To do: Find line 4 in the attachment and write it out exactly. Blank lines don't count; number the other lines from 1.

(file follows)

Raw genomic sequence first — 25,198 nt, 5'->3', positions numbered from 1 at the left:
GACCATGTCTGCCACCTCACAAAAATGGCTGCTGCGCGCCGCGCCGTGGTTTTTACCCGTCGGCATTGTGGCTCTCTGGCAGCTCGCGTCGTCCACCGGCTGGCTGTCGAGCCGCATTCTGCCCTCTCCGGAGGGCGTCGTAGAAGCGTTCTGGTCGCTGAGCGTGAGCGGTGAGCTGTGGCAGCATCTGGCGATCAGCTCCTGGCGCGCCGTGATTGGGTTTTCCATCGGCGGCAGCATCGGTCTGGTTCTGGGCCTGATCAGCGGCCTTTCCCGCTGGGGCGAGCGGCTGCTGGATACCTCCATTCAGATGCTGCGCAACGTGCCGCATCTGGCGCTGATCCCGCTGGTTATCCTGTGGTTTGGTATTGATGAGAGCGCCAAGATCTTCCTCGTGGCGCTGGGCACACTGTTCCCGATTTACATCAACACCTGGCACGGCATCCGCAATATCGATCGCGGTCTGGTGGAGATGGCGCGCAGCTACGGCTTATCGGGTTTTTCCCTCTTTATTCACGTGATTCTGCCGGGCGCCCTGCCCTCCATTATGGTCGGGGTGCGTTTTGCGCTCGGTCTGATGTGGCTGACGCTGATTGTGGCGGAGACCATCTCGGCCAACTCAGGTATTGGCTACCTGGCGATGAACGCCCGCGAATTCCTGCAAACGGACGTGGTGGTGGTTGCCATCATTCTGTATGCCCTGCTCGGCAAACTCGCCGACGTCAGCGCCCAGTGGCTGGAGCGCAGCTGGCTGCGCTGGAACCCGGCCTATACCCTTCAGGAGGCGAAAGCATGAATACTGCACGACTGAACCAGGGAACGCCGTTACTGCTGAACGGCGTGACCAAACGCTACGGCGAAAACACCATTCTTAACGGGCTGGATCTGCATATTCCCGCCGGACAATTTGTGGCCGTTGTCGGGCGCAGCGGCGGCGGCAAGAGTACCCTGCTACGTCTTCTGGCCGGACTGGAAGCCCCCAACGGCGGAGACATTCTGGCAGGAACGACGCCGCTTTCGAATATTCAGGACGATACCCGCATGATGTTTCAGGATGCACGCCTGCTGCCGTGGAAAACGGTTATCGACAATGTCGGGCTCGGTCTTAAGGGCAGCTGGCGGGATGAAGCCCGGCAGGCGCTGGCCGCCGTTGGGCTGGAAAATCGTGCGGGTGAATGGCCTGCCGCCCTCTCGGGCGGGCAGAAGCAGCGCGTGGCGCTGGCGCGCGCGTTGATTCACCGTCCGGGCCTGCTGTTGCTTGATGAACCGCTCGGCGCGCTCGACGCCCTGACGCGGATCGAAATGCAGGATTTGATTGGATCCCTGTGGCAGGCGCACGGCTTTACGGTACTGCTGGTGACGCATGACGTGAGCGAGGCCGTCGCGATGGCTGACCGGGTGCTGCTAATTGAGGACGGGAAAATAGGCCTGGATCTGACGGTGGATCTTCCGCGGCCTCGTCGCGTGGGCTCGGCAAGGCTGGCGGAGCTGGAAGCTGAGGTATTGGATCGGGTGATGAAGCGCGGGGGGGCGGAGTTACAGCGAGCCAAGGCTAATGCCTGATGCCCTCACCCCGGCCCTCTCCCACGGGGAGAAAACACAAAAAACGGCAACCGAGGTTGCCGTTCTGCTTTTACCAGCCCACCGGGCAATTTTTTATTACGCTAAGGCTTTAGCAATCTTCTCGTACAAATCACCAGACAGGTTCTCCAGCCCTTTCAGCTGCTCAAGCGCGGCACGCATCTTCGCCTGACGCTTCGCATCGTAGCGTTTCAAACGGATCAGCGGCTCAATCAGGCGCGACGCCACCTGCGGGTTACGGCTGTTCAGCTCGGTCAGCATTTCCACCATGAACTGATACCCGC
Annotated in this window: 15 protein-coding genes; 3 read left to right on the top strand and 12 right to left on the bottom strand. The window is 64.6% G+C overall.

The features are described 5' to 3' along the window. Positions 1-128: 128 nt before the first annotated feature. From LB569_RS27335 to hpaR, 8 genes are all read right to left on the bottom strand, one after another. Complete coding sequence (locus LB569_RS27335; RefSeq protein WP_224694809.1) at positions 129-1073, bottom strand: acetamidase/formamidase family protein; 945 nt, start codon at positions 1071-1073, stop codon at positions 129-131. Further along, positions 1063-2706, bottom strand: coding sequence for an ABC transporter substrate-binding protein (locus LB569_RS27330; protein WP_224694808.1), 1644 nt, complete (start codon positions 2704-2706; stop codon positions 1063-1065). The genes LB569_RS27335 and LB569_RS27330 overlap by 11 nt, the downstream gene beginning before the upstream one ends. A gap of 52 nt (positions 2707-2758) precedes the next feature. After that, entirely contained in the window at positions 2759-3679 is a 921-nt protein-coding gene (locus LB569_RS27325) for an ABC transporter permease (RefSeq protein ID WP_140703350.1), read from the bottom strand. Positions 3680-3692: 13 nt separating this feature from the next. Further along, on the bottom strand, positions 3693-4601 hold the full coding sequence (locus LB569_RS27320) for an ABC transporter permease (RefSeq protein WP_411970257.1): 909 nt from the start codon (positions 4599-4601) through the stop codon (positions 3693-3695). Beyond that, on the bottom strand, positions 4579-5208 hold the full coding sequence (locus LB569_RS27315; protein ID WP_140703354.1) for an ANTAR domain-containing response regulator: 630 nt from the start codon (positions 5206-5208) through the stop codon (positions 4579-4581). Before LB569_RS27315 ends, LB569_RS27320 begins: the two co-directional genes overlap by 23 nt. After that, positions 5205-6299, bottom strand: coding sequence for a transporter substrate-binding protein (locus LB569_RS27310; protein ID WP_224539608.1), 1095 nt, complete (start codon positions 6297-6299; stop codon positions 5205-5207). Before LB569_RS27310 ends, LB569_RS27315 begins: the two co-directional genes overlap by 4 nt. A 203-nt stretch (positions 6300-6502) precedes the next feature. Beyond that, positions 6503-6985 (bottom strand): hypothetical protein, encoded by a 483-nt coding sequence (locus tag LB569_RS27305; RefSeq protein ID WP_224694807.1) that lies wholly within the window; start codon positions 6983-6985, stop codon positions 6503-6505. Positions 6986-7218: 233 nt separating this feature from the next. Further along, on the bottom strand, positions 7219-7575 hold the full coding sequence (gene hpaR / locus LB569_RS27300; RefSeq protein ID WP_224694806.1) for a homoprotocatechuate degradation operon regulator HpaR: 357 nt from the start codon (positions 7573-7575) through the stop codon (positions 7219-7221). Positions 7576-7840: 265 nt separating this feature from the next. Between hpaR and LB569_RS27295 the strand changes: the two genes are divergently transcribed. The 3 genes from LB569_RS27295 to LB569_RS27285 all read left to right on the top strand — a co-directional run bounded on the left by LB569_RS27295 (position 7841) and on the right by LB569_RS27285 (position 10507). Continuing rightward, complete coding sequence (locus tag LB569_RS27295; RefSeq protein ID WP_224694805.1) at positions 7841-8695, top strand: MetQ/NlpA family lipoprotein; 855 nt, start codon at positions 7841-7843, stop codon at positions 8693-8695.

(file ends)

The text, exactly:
The features are described 5' to 3' along the window. Positions 1-128: 128 nt before the first annotated feature. From LB569_RS27335 to hpaR, 8 genes are all read right to left on the bottom strand, one after another. Complete coding sequence (locus LB569_RS27335; RefSeq protein WP_224694809.1) at positions 129-1073, bottom strand: acetamidase/formamidase family protein; 945 nt, start codon at positions 1071-1073, stop codon at positions 129-131. Further along, positions 1063-2706, bottom strand: coding sequence for an ABC transporter substrate-binding protein (locus LB569_RS27330; protein WP_224694808.1), 1644 nt, complete (start codon positions 2704-2706; stop codon positions 1063-1065). The genes LB569_RS27335 and LB569_RS27330 overlap by 11 nt, the downstream gene beginning before the upstream one ends. A gap of 52 nt (positions 2707-2758) precedes the next feature. After that, entirely contained in the window at positions 2759-3679 is a 921-nt protein-coding gene (locus LB569_RS27325) for an ABC transporter permease (RefSeq protein ID WP_140703350.1), read from the bottom strand. Positions 3680-3692: 13 nt separating this feature from the next. Further along, on the bottom strand, positions 3693-4601 hold the full coding sequence (locus LB569_RS27320) for an ABC transporter permease (RefSeq protein WP_411970257.1): 909 nt from the start codon (positions 4599-4601) through the stop codon (positions 3693-3695). Beyond that, on the bottom strand, positions 4579-5208 hold the full coding sequence (locus LB569_RS27315; protein ID WP_140703354.1) for an ANTAR domain-containing response regulator: 630 nt from the start codon (positions 5206-5208) through the stop codon (positions 4579-4581). Before LB569_RS27315 ends, LB569_RS27320 begins: the two co-directional genes overlap by 23 nt. After that, positions 5205-6299, bottom strand: coding sequence for a transporter substrate-binding protein (locus LB569_RS27310; protein ID WP_224539608.1), 1095 nt, complete (start codon positions 6297-6299; stop codon positions 5205-5207). Before LB569_RS27310 ends, LB569_RS27315 begins: the two co-directional genes overlap by 4 nt. A 203-nt stretch (positions 6300-6502) precedes the next feature. Beyond that, positions 6503-6985 (bottom strand): hypothetical protein, encoded by a 483-nt coding sequence (locus tag LB569_RS27305; RefSeq protein ID WP_224694807.1) that lies wholly within the window; start codon positions 6983-6985, stop codon positions 6503-6505. Positions 6986-7218: 233 nt separating this feature from the next. Further along, on the bottom strand, positions 7219-7575 hold the full coding sequence (gene hpaR / locus LB569_RS27300; RefSeq protein ID WP_224694806.1) for a homoprotocatechuate degradation operon regulator HpaR: 357 nt from the start codon (positions 7573-7575) through the stop codon (positions 7219-7221). Positions 7576-7840: 265 nt separating this feature from the next. Between hpaR and LB569_RS27295 the strand changes: the two genes are divergently transcribed. The 3 genes from LB569_RS27295 to LB569_RS27285 all read left to right on the top strand — a co-directional run bounded on the left by LB569_RS27295 (position 7841) and on the right by LB569_RS27285 (position 10507). Continuing rightward, complete coding sequence (locus tag LB569_RS27295; RefSeq protein ID WP_224694805.1) at positions 7841-8695, top strand: MetQ/NlpA family lipoprotein; 855 nt, start codon at positions 7841-7843, stop codon at positions 8693-8695.